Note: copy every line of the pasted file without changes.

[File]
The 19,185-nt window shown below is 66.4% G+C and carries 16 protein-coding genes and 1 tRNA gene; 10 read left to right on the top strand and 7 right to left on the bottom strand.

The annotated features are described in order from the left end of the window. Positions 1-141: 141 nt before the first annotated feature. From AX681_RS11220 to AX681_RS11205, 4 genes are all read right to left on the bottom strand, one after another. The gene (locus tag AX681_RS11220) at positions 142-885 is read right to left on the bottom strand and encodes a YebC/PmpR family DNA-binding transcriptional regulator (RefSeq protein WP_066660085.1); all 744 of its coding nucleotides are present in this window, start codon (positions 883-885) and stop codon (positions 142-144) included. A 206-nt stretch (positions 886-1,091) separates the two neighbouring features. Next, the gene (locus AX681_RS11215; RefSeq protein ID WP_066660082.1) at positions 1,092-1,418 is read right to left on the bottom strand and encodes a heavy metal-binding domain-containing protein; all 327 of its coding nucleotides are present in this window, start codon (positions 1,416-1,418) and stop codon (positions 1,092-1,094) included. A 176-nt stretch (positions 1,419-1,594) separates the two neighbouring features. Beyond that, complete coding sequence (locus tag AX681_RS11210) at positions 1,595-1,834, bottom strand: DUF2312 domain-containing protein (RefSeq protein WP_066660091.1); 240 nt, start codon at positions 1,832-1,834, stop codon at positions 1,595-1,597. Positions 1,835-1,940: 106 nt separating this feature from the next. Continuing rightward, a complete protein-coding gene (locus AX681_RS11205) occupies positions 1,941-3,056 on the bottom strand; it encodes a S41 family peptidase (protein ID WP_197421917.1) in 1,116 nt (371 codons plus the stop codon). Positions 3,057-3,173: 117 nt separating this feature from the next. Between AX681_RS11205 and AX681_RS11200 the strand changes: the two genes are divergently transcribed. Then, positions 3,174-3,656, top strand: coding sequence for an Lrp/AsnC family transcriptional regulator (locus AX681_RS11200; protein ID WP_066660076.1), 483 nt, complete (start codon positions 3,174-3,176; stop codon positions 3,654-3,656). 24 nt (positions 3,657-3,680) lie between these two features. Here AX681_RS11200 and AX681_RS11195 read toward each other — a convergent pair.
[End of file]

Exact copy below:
The 19,185-nt window shown below is 66.4% G+C and carries 16 protein-coding genes and 1 tRNA gene; 10 read left to right on the top strand and 7 right to left on the bottom strand.

The annotated features are described in order from the left end of the window. Positions 1-141: 141 nt before the first annotated feature. From AX681_RS11220 to AX681_RS11205, 4 genes are all read right to left on the bottom strand, one after another. The gene (locus tag AX681_RS11220) at positions 142-885 is read right to left on the bottom strand and encodes a YebC/PmpR family DNA-binding transcriptional regulator (RefSeq protein WP_066660085.1); all 744 of its coding nucleotides are present in this window, start codon (positions 883-885) and stop codon (positions 142-144) included. A 206-nt stretch (positions 886-1,091) separates the two neighbouring features. Next, the gene (locus AX681_RS11215; RefSeq protein ID WP_066660082.1) at positions 1,092-1,418 is read right to left on the bottom strand and encodes a heavy metal-binding domain-containing protein; all 327 of its coding nucleotides are present in this window, start codon (positions 1,416-1,418) and stop codon (positions 1,092-1,094) included. A 176-nt stretch (positions 1,419-1,594) separates the two neighbouring features. Beyond that, complete coding sequence (locus tag AX681_RS11210) at positions 1,595-1,834, bottom strand: DUF2312 domain-containing protein (RefSeq protein WP_066660091.1); 240 nt, start codon at positions 1,832-1,834, stop codon at positions 1,595-1,597. Positions 1,835-1,940: 106 nt separating this feature from the next. Continuing rightward, a complete protein-coding gene (locus AX681_RS11205) occupies positions 1,941-3,056 on the bottom strand; it encodes a S41 family peptidase (protein ID WP_197421917.1) in 1,116 nt (371 codons plus the stop codon). Positions 3,057-3,173: 117 nt separating this feature from the next. Between AX681_RS11205 and AX681_RS11200 the strand changes: the two genes are divergently transcribed. Then, positions 3,174-3,656, top strand: coding sequence for an Lrp/AsnC family transcriptional regulator (locus AX681_RS11200; protein ID WP_066660076.1), 483 nt, complete (start codon positions 3,174-3,176; stop codon positions 3,654-3,656). 24 nt (positions 3,657-3,680) lie between these two features. Here AX681_RS11200 and AX681_RS11195 read toward each other — a convergent pair.